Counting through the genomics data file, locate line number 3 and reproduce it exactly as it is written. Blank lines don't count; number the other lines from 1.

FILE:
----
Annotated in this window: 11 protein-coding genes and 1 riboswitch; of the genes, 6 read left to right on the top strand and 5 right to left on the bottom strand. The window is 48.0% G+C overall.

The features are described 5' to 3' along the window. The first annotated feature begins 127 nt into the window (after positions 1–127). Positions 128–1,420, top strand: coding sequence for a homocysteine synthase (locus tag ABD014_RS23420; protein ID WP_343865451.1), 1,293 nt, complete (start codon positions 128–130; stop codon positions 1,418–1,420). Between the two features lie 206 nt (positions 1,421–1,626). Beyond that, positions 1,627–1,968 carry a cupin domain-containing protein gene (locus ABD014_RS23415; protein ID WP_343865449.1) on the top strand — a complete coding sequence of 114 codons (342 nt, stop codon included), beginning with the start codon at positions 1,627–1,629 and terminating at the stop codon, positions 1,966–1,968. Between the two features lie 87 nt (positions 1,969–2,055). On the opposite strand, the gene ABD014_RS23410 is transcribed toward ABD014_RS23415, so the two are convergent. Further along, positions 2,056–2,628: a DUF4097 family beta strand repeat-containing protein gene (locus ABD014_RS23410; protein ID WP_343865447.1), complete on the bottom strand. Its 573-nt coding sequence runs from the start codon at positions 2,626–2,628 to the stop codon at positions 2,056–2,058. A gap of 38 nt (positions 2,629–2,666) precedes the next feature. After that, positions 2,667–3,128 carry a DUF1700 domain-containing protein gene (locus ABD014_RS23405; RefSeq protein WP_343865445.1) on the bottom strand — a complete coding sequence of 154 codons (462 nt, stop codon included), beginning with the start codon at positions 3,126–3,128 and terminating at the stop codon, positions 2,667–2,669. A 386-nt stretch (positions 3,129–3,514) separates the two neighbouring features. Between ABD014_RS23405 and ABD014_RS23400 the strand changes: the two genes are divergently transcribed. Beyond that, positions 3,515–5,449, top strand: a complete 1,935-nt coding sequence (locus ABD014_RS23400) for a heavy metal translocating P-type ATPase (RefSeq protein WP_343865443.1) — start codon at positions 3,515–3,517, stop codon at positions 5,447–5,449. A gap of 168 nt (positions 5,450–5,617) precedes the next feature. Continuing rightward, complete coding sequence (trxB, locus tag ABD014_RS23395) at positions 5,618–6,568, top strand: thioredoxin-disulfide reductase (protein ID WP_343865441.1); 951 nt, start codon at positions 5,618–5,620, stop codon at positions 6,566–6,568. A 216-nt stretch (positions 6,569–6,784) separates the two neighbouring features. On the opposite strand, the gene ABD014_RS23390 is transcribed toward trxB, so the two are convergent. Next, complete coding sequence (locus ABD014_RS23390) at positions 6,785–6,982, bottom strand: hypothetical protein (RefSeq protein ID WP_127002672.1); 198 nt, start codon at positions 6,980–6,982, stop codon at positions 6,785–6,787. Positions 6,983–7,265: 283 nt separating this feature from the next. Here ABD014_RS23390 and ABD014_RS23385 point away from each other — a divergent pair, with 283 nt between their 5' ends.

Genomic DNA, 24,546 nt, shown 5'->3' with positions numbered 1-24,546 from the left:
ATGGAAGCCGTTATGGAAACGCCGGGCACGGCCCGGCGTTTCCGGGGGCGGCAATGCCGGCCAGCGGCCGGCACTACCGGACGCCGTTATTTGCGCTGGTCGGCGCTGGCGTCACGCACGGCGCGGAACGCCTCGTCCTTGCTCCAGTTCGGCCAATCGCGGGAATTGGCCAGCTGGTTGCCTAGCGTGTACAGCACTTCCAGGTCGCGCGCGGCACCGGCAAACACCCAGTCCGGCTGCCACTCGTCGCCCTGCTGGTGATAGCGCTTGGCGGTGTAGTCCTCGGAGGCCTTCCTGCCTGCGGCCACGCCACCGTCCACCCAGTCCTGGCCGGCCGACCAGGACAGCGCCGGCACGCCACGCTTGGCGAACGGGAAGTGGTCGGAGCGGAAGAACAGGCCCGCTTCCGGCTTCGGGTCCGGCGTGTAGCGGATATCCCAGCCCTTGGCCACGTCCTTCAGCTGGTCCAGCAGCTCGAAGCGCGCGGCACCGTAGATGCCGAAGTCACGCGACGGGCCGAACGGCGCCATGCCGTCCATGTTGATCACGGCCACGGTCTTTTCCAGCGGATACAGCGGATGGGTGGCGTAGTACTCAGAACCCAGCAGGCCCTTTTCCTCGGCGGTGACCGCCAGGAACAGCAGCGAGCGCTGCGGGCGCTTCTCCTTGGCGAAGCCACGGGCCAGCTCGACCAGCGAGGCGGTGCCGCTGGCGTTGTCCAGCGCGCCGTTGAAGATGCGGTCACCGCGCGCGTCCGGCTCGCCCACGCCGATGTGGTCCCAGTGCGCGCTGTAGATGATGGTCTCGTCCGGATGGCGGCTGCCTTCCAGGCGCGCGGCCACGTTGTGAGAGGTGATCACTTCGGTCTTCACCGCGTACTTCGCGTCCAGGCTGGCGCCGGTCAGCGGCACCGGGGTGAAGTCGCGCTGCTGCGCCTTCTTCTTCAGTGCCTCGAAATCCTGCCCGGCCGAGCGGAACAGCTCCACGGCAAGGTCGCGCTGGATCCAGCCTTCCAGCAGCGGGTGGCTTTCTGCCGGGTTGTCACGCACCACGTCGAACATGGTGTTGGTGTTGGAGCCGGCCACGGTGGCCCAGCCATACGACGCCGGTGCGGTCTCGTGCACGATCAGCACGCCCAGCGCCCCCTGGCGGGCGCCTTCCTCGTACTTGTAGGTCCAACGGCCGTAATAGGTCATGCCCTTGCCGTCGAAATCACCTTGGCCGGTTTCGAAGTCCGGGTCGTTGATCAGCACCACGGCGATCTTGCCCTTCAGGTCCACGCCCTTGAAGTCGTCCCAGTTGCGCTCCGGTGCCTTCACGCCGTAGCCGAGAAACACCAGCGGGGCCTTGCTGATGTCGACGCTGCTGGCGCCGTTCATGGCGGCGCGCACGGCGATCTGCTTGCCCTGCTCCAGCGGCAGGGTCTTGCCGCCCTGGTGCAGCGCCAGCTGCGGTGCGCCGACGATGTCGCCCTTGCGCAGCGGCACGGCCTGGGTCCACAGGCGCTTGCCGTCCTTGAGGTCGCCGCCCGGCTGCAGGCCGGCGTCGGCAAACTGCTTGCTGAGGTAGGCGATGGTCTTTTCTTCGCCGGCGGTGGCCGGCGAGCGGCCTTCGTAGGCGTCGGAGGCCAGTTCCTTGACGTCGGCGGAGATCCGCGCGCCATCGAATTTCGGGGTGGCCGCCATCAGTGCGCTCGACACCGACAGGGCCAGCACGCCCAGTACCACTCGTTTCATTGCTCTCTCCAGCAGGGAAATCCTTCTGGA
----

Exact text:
Genomic DNA, 24,546 nt, shown 5'->3' with positions numbered 1-24,546 from the left: